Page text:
Schizophrenia Research Forum - A Catalyst for Creative Thinking

Probing the Role of NMDA Receptor NR2B in Development and Schizophrenia

5 January 2012. The NR2B subunit of the N-methyl-D-aspartate (NMDA) receptor plays a crucial role in the development and function of the cortex, according to a new report in the December 8 issue of Neuron. Led by Benjamin Hall of Tulane University in New Orleans, Louisiana, a team of researchers created a mouse model in which the NR2B subunit of the NMDA receptor was genetically replaced by the NR2A subunit. They observed altered α-amino-3-hydroxy-5-methyl-4-isoxazolepropionic acid (AMPA) receptor signaling in these animals, as well as a behavioral phenotype reminiscent of schizophrenia.

The glutamate hypothesis of schizophrenia, which posits dysfunction of the NMDA receptor (see SRF Current Hypothesis), is based, in part, on the observation that NMDA receptor antagonists can reproduce symptoms of the illness, and the fact that many genes reported to confer risk for schizophrenia are glutamatergic. Additionally, mice with reduced NMDA function have been utilized as models of schizophrenia (Mohn et al., 1999; see also SRF related news story).

The heteromultimeric NMDA receptor is composed of two NR1 and two NR2 subunits. NR1 is encoded by a single gene, while four genes encode NR2, producing subunits NR2A-D. During embryogenesis and early postnatal life, NMDA receptors exclusively contain NR1 and NR2B; NR2A incorporation occurs later in development (Monyer et al., 1994; Sheng et al., 1994). The study of the role of the NR2B subtype during development has been particularly difficult due to the lethality of NR2B knockout mice, as well as the fact that, in traditional models, loss of NR2B early in development also results in loss of all NMDA signaling. In the current study, Hall and colleagues have circumvented these issues by creating the "NR2B --> NR2A" mouse, which exhibits functional NMDA receptor current despite complete loss of the NR2B subunit.

Role of NR2B in AMPA receptor-mediated signaling
NMDA receptors primarily regulate synaptic strength through control of AMPA receptors (Esteban, 2008). To examine the role of NR2B loss on AMPA signaling, first author Chih-Chieh Wang and colleagues measured AMPA receptor-mediated current in cortical cultures from NR2B --> NR2A mice. They found that AMPA-mediated current was increased, consistent with prior data showing that NMDA receptor activation suppresses AMPA receptor function (Hall et al., 2007). In these animals, Wang and colleagues also observed a deficit in a protein translation-dependent form of homeostatic synaptic plasticity, the scaling of synaptic strength to maintain stability mediated in part by changes in AMPA receptor signaling (Turrigiano, 2008; Gainey et al., 2009). A similar deficit was observed in conditional NR2B knockout mice that lack NR2B only in the cortex and hippocampus, but have normal levels in subcortical regions, suggesting that the impaired homeostatic synaptic plasticity is due to a loss of NR2B rather than premature expression of NR2A. After further probing the mechanisms underlying NR2B-mediated regulation of AMPA receptor current, the researchers found that the regulation of protein translation was dependent on the mammalian/mechanistic target of rapamycin (mTOR) pathway, and also required an association between NR2B and α calcium-calmodulin kinase II (CaMKII).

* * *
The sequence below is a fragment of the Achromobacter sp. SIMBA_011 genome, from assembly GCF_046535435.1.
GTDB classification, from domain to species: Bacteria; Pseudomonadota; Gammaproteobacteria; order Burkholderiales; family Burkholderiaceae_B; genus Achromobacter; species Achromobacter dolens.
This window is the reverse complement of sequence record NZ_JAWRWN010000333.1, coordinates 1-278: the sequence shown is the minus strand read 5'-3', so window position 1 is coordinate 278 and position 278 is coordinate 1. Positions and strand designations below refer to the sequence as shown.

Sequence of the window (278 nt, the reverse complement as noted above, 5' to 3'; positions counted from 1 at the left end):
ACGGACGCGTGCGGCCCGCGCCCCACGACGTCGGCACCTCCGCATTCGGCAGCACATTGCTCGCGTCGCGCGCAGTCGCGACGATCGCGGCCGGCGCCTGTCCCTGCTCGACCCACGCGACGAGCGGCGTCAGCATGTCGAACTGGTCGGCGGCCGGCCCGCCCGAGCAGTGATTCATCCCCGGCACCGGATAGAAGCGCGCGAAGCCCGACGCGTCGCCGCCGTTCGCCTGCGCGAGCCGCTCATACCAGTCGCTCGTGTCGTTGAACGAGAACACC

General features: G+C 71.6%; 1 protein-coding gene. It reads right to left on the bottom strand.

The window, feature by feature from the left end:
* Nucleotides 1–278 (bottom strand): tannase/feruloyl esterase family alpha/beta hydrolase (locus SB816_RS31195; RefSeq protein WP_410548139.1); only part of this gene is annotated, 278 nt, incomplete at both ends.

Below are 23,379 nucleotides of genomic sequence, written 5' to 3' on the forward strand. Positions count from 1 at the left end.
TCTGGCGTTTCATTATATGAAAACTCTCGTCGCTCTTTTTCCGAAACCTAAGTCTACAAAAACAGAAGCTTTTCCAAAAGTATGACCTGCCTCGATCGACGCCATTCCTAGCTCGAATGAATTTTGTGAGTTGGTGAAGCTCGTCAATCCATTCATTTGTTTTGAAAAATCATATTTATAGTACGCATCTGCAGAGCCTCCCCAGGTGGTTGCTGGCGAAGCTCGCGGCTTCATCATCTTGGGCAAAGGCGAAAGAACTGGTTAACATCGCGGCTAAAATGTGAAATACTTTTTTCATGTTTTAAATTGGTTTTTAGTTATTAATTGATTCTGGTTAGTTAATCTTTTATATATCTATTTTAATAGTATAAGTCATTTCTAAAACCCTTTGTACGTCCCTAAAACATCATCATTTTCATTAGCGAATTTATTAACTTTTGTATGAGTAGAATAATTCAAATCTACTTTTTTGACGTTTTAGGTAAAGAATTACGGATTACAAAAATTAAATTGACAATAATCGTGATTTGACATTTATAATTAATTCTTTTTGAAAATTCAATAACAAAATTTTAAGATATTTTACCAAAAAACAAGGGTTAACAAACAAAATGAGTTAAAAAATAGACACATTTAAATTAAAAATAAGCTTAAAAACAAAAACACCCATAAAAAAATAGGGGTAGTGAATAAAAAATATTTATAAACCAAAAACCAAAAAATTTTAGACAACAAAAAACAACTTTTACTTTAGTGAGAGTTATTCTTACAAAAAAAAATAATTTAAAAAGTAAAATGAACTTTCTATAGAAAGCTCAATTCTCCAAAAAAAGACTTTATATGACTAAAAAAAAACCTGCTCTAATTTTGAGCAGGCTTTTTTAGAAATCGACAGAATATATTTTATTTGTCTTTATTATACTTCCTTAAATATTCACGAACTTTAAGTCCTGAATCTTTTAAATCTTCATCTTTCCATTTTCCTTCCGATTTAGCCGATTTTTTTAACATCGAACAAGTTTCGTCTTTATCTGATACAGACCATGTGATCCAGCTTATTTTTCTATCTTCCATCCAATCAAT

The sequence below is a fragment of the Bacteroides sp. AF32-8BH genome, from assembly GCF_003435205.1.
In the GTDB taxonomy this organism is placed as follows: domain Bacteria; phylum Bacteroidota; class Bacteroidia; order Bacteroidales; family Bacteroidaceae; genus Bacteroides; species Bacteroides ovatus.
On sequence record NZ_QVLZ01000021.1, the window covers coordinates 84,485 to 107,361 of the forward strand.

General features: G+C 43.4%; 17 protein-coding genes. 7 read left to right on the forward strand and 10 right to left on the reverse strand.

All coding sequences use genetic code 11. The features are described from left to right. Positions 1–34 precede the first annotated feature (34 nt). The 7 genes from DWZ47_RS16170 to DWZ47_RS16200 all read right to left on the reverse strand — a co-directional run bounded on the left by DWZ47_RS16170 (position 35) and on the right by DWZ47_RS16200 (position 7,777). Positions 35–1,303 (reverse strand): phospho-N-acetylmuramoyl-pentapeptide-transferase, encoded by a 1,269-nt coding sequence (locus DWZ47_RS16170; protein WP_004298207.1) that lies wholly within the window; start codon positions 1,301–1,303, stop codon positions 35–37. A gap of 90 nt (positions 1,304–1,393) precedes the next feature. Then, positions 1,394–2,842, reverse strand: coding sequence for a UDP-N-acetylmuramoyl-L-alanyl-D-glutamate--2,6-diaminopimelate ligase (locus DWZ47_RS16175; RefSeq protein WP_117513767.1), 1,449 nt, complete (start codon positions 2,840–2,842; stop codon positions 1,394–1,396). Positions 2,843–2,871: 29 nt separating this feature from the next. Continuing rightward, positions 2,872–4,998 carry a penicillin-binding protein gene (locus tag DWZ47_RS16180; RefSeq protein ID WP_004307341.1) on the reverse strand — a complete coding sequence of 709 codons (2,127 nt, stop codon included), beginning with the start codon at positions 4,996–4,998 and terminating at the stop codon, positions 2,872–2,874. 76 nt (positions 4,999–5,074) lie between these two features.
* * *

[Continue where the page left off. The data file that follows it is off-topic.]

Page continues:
Role of NR2B in social functioning
Behavioral testing of the NR2B --> NR2A animals revealed hyperlocomotion and reduced social exploratory behavior, as measured by a social approach assay. The researchers also examined conditional NR2B conditional knockout mice and observed similar locomotive and social deficits, suggesting (similar to the homeostatic synaptic plasticity data) that the behavioral effects observed are due to a loss of NR2B rather than early expression of NR2A. However, since NR2B --> NR2A mice performed worse on the social interaction task than the conditional NR2B knockouts, premature NR2A expression may also enhance the social deficit.

This study demonstrates that signaling through NR2A is unable to rescue the deficits produced by loss of NR2B, and points to the NR2B subunit as a crucial determinant of signaling through AMPA receptors, synaptic function, and social behavior.—Allison A. Curley.

Reference:
Wang CC, Held RG, Chang SC, Yang L, Delpire E, Ghosh A, Hall BJ. A Critical Role for GluN2B-Containing NMDA Receptors in Cortical Development and Function. Neuron . 2011 Dec 8 ; 72(5):789-805. Abstract

Comments on News and Primary Papers
Comment by:  Stefan KolataKazu Nakazawa